Accounting and Finance

Vietnamese Accounting Standards ("VAS")

Vietnamese Accounting Standards ("VAS")

The Ministry of Finance of Vietnam ("MoF"), through the Accounting and Auditing Policy Department, implemented the Vietnamese Accounting Standards ("VAS"). These standards are based on International Financial Reporting Standards ("IFRS").

International Financial Reporting Standards ("IFRS")

The International Financial Reporting Standards (the “IFRS”) used to be known as International Accounting Standards (the “IAS”) has been issued by the IASB. In 2003, IASB issued a standard on transition to IFRS. Standards after this period will have the designation of IFRS instead of IAS. Previously released IAS standards will maintain their original designation.

Useful lifespan applying to assets for tax purpose

Decision 206/2003/QD-BTC dated December 12, 2003 states the criteria to recognize the fixed assets and also a range of depreciation rate applying to fixed assets. The depreciation rate in the Decision 206 is applicable to all state owned enterprises. For other types of enterprises (i.e. foreign invested enterprises, joint stock companies, limited companies and other enterprises), the depreciation rate is applied for tax calculation. The depreciation rate regulated in the Decision is presented below:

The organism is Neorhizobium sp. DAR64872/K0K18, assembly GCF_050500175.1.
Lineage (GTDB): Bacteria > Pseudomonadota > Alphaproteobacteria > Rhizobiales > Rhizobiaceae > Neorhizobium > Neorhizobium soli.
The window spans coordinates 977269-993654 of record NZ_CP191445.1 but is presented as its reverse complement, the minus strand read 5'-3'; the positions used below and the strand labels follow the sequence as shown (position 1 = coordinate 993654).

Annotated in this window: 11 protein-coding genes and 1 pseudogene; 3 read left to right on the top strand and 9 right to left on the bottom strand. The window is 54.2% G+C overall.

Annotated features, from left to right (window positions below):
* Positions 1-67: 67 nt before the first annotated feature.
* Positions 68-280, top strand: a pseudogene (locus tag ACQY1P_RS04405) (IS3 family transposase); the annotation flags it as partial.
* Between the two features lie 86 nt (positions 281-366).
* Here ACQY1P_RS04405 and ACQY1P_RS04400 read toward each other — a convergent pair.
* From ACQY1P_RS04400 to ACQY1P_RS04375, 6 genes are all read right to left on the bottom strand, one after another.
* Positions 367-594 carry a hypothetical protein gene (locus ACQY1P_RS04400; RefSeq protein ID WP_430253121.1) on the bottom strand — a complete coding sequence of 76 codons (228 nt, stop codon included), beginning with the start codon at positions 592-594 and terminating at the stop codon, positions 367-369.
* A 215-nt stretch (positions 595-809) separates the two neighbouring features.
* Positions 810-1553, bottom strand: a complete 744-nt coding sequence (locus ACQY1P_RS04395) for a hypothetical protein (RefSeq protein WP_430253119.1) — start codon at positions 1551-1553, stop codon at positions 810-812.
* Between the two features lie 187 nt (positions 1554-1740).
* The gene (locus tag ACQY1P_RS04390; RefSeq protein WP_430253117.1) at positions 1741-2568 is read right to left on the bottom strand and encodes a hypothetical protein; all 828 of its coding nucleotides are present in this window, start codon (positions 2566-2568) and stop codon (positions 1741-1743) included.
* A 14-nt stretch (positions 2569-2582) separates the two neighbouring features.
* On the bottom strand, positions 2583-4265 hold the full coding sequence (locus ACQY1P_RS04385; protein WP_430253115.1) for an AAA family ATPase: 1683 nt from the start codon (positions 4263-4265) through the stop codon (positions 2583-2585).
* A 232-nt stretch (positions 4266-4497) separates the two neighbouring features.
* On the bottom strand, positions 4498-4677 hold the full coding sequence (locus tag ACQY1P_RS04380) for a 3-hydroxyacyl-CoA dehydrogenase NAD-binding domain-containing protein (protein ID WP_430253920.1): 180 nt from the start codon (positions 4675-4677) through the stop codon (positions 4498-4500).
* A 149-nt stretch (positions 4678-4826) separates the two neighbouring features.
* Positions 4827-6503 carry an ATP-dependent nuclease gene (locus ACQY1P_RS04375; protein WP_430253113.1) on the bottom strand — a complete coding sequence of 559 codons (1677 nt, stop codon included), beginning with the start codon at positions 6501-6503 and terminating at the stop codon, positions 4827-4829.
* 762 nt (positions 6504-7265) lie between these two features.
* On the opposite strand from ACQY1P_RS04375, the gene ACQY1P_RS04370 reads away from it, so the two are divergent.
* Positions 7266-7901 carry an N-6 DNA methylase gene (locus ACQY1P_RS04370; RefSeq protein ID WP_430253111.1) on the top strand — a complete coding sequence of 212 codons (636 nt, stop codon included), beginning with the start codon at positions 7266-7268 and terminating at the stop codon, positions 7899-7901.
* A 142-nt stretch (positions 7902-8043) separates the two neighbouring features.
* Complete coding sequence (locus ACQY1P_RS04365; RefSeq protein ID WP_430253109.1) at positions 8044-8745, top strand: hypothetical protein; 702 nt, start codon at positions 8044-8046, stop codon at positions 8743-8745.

Variances in treatment of foreign exchange differences between VAS 10 and IAS 21

VAS 10 treats the foreign exchange differences by two stages: during initial stage or construction stage then during the course of business. In VAS 10, foreign exchange differences during the construction stage are deferred on the balance sheet account. After the assets are put into operation, foreign exchange differences are capitalized over a period of three years. All foreign exchange differences occurring during the course of business are treated in the income statement in the same manner as in IAS 21.

VN GAAP Chart of Accounts

In general, VN GAAP for business enterprises has two main accounting systems. One is for industrial enterprise and the other is for credit institutions. Chart of accounts for these two systems are regulated and quite rigid. Modification is not encouraged by the Ministry of Finance. There are a number of global companies come to Vietnam find difficult to map their global chart of accounts into the local one since the chart of accounts in compliance with IFRS is relatively suggestive while under VN GAAP is compulsory.


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